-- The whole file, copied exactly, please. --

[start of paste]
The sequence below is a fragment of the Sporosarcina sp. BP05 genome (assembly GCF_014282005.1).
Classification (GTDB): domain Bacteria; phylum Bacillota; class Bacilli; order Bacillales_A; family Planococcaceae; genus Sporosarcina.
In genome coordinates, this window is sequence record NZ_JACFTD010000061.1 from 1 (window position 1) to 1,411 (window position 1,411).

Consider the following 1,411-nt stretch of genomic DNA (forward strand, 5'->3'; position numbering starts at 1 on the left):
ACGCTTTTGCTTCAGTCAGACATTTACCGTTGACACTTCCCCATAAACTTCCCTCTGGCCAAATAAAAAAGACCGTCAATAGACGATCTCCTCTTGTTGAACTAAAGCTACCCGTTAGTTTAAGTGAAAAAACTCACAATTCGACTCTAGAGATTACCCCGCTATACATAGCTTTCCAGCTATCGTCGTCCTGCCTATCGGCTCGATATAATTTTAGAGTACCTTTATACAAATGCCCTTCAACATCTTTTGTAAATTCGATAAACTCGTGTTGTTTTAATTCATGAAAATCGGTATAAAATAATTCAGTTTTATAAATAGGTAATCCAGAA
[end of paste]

The sequence below is a fragment of the Sporosarcina sp. BP05 genome (assembly GCF_014282005.1).
Classification (GTDB): domain Bacteria; phylum Bacillota; class Bacilli; order Bacillales_A; family Planococcaceae; genus Sporosarcina.
In genome coordinates, this window is sequence record NZ_JACFTD010000061.1 from 1 (window position 1) to 1,411 (window position 1,411).

Consider the following 1,411-nt stretch of genomic DNA (forward strand, 5'->3'; position numbering starts at 1 on the left):
ACGCTTTTGCTTCAGTCAGACATTTACCGTTGACACTTCCCCATAAACTTCCCTCTGGCCAAATAAAAAAGACCGTCAATAGACGATCTCCTCTTGTTGAACTAAAGCTACCCGTTAGTTTAAGTGAAAAAACTCACAATTCGACTCTAGAGATTACCCCGCTATACATAGCTTTCCAGCTATCGTCGTCCTGCCTATCGGCTCGATATAATTTTAGAGTACCTTTATACAAATGCCCTTCAACATCTTTTGTAAATTCGATAAACTCGTGTTGTTTTAATTCATGAAAATCGGTATAAAATAATTCAGTTTTATAAATAGGTAATCCAGAA